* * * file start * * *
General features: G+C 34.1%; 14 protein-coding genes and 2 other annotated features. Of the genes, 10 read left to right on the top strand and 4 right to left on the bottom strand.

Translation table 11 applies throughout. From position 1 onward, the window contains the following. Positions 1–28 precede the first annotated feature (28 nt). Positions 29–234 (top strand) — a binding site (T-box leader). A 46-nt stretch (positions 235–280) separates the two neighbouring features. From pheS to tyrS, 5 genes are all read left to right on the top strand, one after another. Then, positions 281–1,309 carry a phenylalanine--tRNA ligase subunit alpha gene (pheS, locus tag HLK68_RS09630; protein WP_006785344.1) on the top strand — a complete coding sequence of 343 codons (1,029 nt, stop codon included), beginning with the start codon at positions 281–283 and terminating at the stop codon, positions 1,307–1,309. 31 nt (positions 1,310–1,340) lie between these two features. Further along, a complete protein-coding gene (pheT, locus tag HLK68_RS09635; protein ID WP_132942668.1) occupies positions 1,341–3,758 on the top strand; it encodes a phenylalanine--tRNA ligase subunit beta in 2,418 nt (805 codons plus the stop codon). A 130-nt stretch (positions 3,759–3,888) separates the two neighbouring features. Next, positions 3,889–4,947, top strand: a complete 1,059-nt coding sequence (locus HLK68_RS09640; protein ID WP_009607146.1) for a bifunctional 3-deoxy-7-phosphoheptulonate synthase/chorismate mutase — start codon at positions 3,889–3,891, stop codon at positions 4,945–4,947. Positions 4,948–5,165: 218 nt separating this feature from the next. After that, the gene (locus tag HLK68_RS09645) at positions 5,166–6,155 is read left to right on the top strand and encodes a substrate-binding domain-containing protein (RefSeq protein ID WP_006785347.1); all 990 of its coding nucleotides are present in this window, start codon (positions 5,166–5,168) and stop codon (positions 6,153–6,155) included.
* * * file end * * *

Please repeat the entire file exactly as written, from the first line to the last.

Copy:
General features: G+C 34.1%; 14 protein-coding genes and 2 other annotated features. Of the genes, 10 read left to right on the top strand and 4 right to left on the bottom strand.

Translation table 11 applies throughout. From position 1 onward, the window contains the following. Positions 1–28 precede the first annotated feature (28 nt). Positions 29–234 (top strand) — a binding site (T-box leader). A 46-nt stretch (positions 235–280) separates the two neighbouring features. From pheS to tyrS, 5 genes are all read left to right on the top strand, one after another. Then, positions 281–1,309 carry a phenylalanine--tRNA ligase subunit alpha gene (pheS, locus tag HLK68_RS09630; protein WP_006785344.1) on the top strand — a complete coding sequence of 343 codons (1,029 nt, stop codon included), beginning with the start codon at positions 281–283 and terminating at the stop codon, positions 1,307–1,309. 31 nt (positions 1,310–1,340) lie between these two features. Further along, a complete protein-coding gene (pheT, locus tag HLK68_RS09635; protein ID WP_132942668.1) occupies positions 1,341–3,758 on the top strand; it encodes a phenylalanine--tRNA ligase subunit beta in 2,418 nt (805 codons plus the stop codon). A 130-nt stretch (positions 3,759–3,888) separates the two neighbouring features. Next, positions 3,889–4,947, top strand: a complete 1,059-nt coding sequence (locus HLK68_RS09640; protein ID WP_009607146.1) for a bifunctional 3-deoxy-7-phosphoheptulonate synthase/chorismate mutase — start codon at positions 3,889–3,891, stop codon at positions 4,945–4,947. Positions 4,948–5,165: 218 nt separating this feature from the next. After that, the gene (locus tag HLK68_RS09645) at positions 5,166–6,155 is read left to right on the top strand and encodes a substrate-binding domain-containing protein (RefSeq protein ID WP_006785347.1); all 990 of its coding nucleotides are present in this window, start codon (positions 5,166–5,168) and stop codon (positions 6,153–6,155) included.